Pink: Projector; Green: Webcam; Blue: Leap Motion; Yellow: LED Lights

The structure is entirely made out of PVC pipes. For reference the tallest vertical pipe is 4ft tall. The horizontal pipes are attached to the vertical pipe by “slip tee” joints so that we can adjust the heights of the components if need be. The smaller components will be mounted by velcro, while the projector will be screwed in. The platform on the bottom will be a fabric like Duvetyne that is able to absorb a lot of light.

Andrew’s Status Update for 2/22

This week has been pretty good! I’ve been playing around with a bunch of different ways of thresholding a puzzle piece using a combination of methods and combinations of methods. These each seem to have their strengths but combining most of these methods with OTSU seems to generate helpful results.  These should be solid enough to be able to extract which blob is the actual piece and the next step is to try to match up  the piece to where it should fall on the image itself. Furthermore I’ve been playing around with the CLAHE (Contrast Limited AHE) method in order to normalize lighting conditions in the images, as we foresee this potentially being a problem as the user is moving around and depending on how glossy the puzzle ends up being. (we may have to use some light diffusing material like tissue paper to physically create a more even lighting condition on the pieces).

Team Status Update for 2/15

This week, we took some time to do our assigned reading and write-ups on The Pentium Chronicles. We also drafted a more complete system architecture and dove into the software architecture as well. We continued to research camera options and started working with OpenCV to do some performance tests.

Connor’s Status Update for 2/15

This week I continued to do research on what materials we should buy. I created a table listing the projectors that we are considering and their specifications/prices. We are now planning on using the Epson Powerlite 1776W, which is offered by the ECE lending desk. However, there could be an issue as it is not designed to be used pointing down. As for the frame, I believe PVC pipes will be the most sturdy and efficient option. Next week, I will test out our secondary projector option so we have a back up plan. Also, I will begin designing and ordering the materials for the frame.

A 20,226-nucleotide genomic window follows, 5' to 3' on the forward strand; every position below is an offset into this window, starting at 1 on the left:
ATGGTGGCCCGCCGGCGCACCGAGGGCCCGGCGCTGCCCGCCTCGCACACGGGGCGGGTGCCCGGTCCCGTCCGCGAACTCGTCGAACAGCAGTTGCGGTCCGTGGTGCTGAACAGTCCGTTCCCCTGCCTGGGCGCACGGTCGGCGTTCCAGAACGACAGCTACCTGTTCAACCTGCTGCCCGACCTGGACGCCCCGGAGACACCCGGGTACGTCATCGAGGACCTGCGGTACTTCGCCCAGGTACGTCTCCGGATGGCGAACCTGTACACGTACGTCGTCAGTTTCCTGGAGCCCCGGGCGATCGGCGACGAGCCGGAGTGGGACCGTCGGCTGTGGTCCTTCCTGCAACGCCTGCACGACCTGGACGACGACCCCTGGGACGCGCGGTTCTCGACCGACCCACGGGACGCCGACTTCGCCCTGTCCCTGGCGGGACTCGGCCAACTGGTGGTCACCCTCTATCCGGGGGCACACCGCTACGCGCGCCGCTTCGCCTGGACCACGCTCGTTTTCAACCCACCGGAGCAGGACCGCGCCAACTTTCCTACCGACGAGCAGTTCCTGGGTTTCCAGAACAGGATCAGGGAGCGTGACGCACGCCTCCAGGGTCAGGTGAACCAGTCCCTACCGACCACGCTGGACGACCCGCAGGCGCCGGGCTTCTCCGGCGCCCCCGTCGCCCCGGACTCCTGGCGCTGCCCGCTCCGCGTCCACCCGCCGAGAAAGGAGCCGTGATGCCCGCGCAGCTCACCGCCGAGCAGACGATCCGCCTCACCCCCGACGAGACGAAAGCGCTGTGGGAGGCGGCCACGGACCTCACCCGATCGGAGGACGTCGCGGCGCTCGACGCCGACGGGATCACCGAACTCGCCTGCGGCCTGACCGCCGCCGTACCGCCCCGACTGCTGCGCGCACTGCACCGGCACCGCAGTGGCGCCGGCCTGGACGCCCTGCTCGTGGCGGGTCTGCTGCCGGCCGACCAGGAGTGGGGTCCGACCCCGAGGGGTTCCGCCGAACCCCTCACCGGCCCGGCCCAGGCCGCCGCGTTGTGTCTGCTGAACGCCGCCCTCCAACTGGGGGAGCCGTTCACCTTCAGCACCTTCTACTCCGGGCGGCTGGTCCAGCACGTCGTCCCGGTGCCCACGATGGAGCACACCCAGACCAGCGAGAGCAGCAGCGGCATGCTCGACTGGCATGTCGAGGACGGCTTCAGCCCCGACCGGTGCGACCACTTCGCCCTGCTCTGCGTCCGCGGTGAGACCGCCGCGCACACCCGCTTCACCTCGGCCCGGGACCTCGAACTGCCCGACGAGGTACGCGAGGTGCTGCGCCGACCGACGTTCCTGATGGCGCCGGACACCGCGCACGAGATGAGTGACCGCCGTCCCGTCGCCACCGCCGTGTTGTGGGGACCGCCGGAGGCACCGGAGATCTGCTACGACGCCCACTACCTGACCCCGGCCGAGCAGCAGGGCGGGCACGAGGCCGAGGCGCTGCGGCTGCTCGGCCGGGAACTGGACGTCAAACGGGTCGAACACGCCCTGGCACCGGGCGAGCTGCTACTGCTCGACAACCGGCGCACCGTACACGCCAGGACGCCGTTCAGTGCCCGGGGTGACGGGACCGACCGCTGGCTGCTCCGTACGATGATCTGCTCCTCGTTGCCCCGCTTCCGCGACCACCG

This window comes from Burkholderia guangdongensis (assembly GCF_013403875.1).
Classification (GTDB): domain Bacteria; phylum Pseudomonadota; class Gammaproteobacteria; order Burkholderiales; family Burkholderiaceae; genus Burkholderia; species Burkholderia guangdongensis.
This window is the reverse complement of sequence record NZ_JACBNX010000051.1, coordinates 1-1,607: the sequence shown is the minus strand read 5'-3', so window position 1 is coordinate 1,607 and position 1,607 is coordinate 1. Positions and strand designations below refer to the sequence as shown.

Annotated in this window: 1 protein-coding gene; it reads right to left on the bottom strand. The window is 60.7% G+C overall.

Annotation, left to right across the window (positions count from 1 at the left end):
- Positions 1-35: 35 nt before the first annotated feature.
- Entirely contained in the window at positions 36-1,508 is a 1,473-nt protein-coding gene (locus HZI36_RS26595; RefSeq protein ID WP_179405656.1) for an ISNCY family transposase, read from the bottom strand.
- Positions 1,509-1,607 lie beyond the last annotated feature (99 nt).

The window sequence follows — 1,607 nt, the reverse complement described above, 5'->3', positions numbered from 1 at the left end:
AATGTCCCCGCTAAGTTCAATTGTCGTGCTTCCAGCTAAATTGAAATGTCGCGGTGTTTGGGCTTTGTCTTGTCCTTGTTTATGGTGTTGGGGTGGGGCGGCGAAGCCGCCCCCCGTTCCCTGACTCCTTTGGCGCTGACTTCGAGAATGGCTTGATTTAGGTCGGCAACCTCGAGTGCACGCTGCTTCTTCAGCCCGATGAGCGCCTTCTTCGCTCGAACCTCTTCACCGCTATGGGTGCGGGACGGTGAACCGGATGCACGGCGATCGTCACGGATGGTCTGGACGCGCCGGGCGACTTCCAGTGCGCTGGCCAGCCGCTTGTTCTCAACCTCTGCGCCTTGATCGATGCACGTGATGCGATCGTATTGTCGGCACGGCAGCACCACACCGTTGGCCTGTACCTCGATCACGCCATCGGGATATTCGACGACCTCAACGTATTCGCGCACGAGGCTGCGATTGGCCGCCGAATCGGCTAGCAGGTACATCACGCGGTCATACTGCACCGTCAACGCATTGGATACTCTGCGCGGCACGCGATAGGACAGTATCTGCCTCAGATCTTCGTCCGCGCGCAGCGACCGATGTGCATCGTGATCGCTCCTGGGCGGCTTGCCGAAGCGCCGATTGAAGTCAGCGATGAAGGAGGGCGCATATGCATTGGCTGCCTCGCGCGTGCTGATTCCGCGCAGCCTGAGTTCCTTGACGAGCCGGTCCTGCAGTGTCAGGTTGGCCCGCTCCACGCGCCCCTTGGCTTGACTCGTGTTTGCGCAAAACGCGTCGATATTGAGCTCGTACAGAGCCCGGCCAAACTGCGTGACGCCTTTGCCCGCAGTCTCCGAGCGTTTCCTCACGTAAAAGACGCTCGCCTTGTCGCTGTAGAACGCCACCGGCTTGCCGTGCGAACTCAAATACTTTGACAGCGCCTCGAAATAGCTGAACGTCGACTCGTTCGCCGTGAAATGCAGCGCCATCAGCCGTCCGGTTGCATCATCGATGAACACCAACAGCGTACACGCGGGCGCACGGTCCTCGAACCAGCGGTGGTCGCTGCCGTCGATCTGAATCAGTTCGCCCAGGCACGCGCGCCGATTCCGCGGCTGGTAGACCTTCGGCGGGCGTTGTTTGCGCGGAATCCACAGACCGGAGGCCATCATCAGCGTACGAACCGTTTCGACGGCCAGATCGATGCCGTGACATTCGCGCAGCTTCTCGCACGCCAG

Andrew’s Status Update for 2/15

Happy Valentine’s Day!

This week I’ve been working on setting up OpenCV as well as going through its documentation for the parts we are intending on using for this project. Furthermore, I was able to get the projector we are intending on using and we did some preliminary testing to ensure that it would be powerful enough for our needs. Furthermore, I have been refining how our algorithm will work as to hopefully be able to optimize responsiveness and help create more fluidity in the use of our project.

Aneek’s Status Update for 2/15

This week I mainly worked on two things. First, I started reading the documentation on the Leap Motion SDK and its gesture detection. We are planning on using the controller in an inverted set up (facing down), and I discovered that it may cause some challenges in detecting hand orientation. Fortunately, that shouldn’t interfere with finger and tap detection but we will need to run some tests once the device is in-hand. I also drafted our system and software architecture and started breaking down the software into individual libraries that we can then divide up and work on. I also recorded our ideas on the initialization and the responsive animations.